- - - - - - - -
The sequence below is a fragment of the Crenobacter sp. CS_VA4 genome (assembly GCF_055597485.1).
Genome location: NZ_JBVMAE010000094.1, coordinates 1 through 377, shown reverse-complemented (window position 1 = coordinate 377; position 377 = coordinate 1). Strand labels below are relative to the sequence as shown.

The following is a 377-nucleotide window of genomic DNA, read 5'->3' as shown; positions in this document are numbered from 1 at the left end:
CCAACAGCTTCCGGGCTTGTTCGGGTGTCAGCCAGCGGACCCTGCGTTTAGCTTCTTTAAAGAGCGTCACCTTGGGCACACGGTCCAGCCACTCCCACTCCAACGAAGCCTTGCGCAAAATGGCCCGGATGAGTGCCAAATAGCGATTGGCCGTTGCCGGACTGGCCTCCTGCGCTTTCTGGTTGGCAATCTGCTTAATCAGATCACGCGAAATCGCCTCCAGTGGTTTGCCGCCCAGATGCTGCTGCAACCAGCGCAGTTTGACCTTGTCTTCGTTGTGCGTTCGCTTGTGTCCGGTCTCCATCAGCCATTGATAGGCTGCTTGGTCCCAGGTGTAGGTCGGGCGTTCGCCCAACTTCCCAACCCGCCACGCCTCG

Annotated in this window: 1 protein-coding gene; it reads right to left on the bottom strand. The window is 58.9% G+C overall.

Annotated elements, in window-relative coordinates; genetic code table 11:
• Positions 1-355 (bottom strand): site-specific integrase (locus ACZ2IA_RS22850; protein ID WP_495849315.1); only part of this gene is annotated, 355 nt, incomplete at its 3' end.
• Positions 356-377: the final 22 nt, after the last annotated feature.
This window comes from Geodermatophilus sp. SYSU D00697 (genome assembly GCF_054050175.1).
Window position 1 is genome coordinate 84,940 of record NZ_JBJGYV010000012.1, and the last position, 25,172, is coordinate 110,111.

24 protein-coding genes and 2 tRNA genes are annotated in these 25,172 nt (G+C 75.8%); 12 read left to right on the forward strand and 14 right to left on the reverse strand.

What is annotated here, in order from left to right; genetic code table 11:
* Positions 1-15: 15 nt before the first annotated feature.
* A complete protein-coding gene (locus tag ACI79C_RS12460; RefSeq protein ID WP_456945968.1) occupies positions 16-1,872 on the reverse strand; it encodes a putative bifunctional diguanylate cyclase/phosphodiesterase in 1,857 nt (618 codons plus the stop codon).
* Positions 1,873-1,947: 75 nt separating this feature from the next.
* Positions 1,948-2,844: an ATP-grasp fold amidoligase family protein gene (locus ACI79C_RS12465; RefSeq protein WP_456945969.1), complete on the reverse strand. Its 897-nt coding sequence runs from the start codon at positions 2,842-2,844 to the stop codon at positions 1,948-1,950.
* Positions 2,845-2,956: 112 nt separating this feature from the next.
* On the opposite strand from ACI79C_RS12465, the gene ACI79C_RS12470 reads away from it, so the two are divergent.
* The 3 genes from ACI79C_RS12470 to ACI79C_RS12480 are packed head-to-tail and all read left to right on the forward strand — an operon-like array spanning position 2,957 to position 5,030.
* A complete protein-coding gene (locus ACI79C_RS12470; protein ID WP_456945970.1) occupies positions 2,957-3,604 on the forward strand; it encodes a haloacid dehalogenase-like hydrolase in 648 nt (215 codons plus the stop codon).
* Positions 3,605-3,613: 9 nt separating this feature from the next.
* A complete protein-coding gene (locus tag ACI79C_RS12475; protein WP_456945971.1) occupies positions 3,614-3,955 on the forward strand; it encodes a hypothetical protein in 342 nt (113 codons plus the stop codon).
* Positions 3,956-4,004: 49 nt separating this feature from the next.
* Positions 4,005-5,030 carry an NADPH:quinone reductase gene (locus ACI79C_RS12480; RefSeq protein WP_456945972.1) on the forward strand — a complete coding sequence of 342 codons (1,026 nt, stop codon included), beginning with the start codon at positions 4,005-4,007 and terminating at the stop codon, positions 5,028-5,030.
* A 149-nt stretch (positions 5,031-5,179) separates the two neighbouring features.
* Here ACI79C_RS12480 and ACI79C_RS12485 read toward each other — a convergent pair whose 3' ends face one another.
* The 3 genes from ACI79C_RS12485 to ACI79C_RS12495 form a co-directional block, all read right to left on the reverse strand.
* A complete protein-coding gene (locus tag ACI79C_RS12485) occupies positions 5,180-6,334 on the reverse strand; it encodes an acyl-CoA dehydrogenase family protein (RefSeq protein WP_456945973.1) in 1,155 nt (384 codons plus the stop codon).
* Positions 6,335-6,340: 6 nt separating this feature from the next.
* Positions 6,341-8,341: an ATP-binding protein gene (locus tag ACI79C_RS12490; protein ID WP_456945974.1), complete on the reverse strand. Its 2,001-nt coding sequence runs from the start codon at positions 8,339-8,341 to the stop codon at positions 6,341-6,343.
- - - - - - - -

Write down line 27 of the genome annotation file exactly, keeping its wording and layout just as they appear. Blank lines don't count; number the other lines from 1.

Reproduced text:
* The 3 genes from ACI79C_RS12485 to ACI79C_RS12495 form a co-directional block, all read right to left on the reverse strand.